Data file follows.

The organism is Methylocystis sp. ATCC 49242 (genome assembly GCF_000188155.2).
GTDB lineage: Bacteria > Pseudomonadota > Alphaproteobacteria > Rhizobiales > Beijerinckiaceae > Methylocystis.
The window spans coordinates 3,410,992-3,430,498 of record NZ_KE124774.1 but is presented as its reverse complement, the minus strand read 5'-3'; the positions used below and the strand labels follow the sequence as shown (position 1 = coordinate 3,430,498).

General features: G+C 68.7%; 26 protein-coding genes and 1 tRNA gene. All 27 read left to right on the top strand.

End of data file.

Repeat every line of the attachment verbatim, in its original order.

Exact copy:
The organism is Methylocystis sp. ATCC 49242 (genome assembly GCF_000188155.2).
GTDB lineage: Bacteria > Pseudomonadota > Alphaproteobacteria > Rhizobiales > Beijerinckiaceae > Methylocystis.
The window spans coordinates 3,410,992-3,430,498 of record NZ_KE124774.1 but is presented as its reverse complement, the minus strand read 5'-3'; the positions used below and the strand labels follow the sequence as shown (position 1 = coordinate 3,430,498).

General features: G+C 68.7%; 26 protein-coding genes and 1 tRNA gene. All 27 read left to right on the top strand.